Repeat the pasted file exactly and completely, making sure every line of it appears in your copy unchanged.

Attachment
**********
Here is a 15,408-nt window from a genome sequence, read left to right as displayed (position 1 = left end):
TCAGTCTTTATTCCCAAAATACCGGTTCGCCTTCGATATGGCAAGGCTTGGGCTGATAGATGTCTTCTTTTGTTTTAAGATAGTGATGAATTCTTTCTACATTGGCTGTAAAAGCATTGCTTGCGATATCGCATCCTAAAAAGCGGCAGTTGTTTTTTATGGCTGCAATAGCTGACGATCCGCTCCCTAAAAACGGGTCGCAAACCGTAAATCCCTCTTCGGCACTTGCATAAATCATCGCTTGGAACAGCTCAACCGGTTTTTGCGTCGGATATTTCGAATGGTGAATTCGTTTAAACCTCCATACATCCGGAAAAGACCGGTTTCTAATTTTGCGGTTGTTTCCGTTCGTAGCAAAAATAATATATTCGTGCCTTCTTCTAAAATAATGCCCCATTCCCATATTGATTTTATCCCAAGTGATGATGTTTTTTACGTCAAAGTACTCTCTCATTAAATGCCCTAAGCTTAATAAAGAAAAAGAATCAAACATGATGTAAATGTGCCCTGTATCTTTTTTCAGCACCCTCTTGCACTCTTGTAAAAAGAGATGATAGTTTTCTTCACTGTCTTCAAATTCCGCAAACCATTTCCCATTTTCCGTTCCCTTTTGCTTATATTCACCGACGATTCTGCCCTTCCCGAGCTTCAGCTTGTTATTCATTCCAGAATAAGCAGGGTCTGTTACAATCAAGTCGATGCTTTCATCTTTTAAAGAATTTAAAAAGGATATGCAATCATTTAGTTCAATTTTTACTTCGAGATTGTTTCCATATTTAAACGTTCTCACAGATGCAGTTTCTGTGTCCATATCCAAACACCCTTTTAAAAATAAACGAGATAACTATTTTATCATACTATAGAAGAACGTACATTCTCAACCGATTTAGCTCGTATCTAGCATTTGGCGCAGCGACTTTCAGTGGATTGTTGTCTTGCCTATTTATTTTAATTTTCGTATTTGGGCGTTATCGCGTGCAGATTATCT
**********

Here is a 15,408-nt window from a genome sequence, read left to right as displayed (position 1 = left end):
TCAGTCTTTATTCCCAAAATACCGGTTCGCCTTCGATATGGCAAGGCTTGGGCTGATAGATGTCTTCTTTTGTTTTAAGATAGTGATGAATTCTTTCTACATTGGCTGTAAAAGCATTGCTTGCGATATCGCATCCTAAAAAGCGGCAGTTGTTTTTTATGGCTGCAATAGCTGACGATCCGCTCCCTAAAAACGGGTCGCAAACCGTAAATCCCTCTTCGGCACTTGCATAAATCATCGCTTGGAACAGCTCAACCGGTTTTTGCGTCGGATATTTCGAATGGTGAATTCGTTTAAACCTCCATACATCCGGAAAAGACCGGTTTCTAATTTTGCGGTTGTTTCCGTTCGTAGCAAAAATAATATATTCGTGCCTTCTTCTAAAATAATGCCCCATTCCCATATTGATTTTATCCCAAGTGATGATGTTTTTTACGTCAAAGTACTCTCTCATTAAATGCCCTAAGCTTAATAAAGAAAAAGAATCAAACATGATGTAAATGTGCCCTGTATCTTTTTTCAGCACCCTCTTGCACTCTTGTAAAAAGAGATGATAGTTTTCTTCACTGTCTTCAAATTCCGCAAACCATTTCCCATTTTCCGTTCCCTTTTGCTTATATTCACCGACGATTCTGCCCTTCCCGAGCTTCAGCTTGTTATTCATTCCAGAATAAGCAGGGTCTGTTACAATCAAGTCGATGCTTTCATCTTTTAAAGAATTTAAAAAGGATATGCAATCATTTAGTTCAATTTTTACTTCGAGATTGTTTCCATATTTAAACGTTCTCACAGATGCAGTTTCTGTGTCCATATCCAAACACCCTTTTAAAAATAAACGAGATAACTATTTTATCATACTATAGAAGAACGTACATTCTCAACCGATTTAGCTCGTATCTAGCATTTGGCGCAGCGACTTTCAGTGGATTGTTGTCTTGCCTATTTATTTTAATTTTCGTATTTGGGCGTTATCGCGTGCAGATTATCT